DISCLAIMER: The below is intended as general information only and does not constitute legal advice, nor should it be relied on in proceeding with your own family law claim.
Custody and Access
Custody and access in Saskatchewan is governed by the Divorce Act, in the case of children of a legal marriage and The Children’s Law Act, in the case of common law relationships (or a combination of both in some instances). Children who continue to be dependent on their parents and/or are under the age of 18 years can be subject to custody and access arrangements.
When children are young, parties may either agree to the custody and access arrangements, or they can seek the assistance of the court. There are several types of arrangements that can be made including sole custody, joint custody with one party having primary care, shared parenting, and split parenting. If the parties cannot come to an agreement on their own, sometimes, the court will benefit by a report being prepared, called a Custody Access Assessment. These reports are prepared by professionals trained to speak with children in an age-appropriate manner and speak with other important figures in the children’s lives. Often, the professional provides recommendations as to the arrangements that are in the best interests of the children. These recommendations, although not binding on a court, can be of great assistance.
As children get older, the court is more reluctant to make an order that mandates where a child will live and when each parent will see them. Generally speaking, and depending on the maturity level of the child, the court will be open to hearing a child’s opinion on the matter around the age of 12 by way of a report called a Voice of the Child Assessment. These are also completed by a professional trained to speak with children regarding what they want and why they want it, and who will make recommendations based on what they have heard. In these instances, usually only the children who are the subject of the report are heard from by the professional.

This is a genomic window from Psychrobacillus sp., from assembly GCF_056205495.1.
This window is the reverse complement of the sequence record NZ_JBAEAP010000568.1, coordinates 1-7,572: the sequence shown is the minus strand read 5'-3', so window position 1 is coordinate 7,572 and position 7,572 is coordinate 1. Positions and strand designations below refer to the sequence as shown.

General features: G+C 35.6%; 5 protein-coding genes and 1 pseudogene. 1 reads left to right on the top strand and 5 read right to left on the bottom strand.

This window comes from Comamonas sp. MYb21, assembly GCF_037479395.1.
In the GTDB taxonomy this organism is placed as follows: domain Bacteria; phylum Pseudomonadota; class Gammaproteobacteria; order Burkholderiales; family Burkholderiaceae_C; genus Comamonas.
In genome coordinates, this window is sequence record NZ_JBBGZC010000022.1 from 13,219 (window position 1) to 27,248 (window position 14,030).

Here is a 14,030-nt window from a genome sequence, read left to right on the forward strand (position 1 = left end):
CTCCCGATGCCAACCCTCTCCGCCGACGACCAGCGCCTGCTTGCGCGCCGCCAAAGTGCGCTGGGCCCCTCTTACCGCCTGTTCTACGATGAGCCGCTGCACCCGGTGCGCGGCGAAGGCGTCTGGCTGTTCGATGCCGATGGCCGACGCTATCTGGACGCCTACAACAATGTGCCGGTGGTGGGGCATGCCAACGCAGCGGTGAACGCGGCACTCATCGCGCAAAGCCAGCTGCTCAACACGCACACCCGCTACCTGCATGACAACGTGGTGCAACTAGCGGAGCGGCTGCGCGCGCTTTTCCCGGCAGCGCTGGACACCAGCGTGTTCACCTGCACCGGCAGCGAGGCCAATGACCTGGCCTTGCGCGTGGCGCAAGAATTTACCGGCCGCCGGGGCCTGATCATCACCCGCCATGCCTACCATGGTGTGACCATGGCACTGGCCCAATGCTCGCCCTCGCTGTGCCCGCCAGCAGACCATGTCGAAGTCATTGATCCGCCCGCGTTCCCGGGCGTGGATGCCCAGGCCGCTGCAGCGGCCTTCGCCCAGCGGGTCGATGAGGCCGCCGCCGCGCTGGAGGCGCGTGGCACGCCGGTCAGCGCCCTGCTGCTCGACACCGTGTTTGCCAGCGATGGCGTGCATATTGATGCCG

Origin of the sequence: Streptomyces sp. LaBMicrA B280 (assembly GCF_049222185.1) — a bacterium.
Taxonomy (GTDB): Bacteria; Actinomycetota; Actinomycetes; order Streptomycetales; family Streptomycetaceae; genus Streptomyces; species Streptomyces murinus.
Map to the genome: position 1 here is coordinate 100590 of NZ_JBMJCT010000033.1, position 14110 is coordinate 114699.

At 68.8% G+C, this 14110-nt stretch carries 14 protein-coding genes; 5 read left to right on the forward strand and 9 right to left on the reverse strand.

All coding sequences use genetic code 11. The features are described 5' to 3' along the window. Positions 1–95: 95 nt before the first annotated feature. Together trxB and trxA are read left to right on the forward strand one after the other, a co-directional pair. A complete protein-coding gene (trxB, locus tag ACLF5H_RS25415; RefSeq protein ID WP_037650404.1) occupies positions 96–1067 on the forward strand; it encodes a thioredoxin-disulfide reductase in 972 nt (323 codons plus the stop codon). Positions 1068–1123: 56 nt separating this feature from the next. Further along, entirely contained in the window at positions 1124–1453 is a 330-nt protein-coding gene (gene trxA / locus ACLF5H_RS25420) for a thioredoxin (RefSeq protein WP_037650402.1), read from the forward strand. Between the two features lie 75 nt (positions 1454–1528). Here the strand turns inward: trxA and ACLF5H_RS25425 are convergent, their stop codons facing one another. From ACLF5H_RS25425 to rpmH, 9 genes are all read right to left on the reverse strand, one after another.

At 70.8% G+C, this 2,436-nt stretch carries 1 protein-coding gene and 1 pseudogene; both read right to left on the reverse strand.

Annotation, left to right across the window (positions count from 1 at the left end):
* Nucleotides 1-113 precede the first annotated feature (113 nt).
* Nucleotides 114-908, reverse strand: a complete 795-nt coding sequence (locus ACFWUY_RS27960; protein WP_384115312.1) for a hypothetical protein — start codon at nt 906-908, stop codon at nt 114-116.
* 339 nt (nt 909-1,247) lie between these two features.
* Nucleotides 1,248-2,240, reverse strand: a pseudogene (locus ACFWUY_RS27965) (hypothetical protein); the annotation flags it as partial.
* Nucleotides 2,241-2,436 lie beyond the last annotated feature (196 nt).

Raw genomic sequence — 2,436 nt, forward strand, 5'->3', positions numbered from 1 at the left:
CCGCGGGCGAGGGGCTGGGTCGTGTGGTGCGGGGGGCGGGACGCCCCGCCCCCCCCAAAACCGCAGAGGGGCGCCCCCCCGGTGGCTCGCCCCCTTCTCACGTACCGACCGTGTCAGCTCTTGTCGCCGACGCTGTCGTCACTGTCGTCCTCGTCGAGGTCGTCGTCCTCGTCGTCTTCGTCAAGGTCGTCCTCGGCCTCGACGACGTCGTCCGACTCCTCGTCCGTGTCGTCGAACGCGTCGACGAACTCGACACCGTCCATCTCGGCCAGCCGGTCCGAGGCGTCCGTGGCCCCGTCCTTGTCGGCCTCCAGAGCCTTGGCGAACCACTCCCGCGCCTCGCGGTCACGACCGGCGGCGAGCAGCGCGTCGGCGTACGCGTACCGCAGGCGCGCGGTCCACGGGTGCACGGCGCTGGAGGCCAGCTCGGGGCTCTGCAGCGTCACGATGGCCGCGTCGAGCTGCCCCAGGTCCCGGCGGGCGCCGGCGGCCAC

Child support in Saskatchewan is governed by the Divorce Act and The Family Maintenance Act. Provisions governing child support are set out in the Federal Child Support Guidelines which apply across Canada. The Guidelines address who is obligated to pay child support and provide tables showing how much support should be paid in accordance with the payor’s income. The Guidelines also assist in providing disclosure requirements and calculating the parties’ incomes. Base support is the amount stipulated by the Guidelines, however in many cases there are extraordinary expenses such as childcare, medical expenses and extracurricular activities which need to be factored in or instances when paying the base amount of child support would be considered a hardship. Again, the Guidelines are instructive.
Spousal support in Saskatchewan is also governed by the Divorce Act and The Family Maintenance Act. Spousal support may be available to those who have been disadvantaged financially from the role they played in the spousal relationship, or from the breakdown of the relationship. It is designed to compensate the financially disadvantaged party for this role and the impact it had on them financially. It can also provide the disadvantaged party an opportunity to become self-sufficient for a period of time after the spousal relationship has ended. In our initial consultation, we can discuss contractual, compensatory and non-compensatory forms of spousal support.
The division of property in Saskatchewan is governed by The Family Property Act. Certain rights relating to the shared ownership of property arise either upon the marriage of the parties or where the parties are in a common law relationship which is generally two years after the date they began cohabiting. This is a complicated area of the law, with the starting point being that each of the parties is entitled to 50% of all assets owned by each of them, either individually or jointly, but with many exceptions and exemptions that may apply.
Divorce is governed federally by the Divorce Act. In Canada, there are three grounds on which partners may apply for a divorce – one party having committed adultery, physical/mental cruelty of such a kind that it makes it impossible for a person to continue living with their spouse, or having been separated for at least one year. It is important to note that parties can be ‘separated’ and still living in the same house.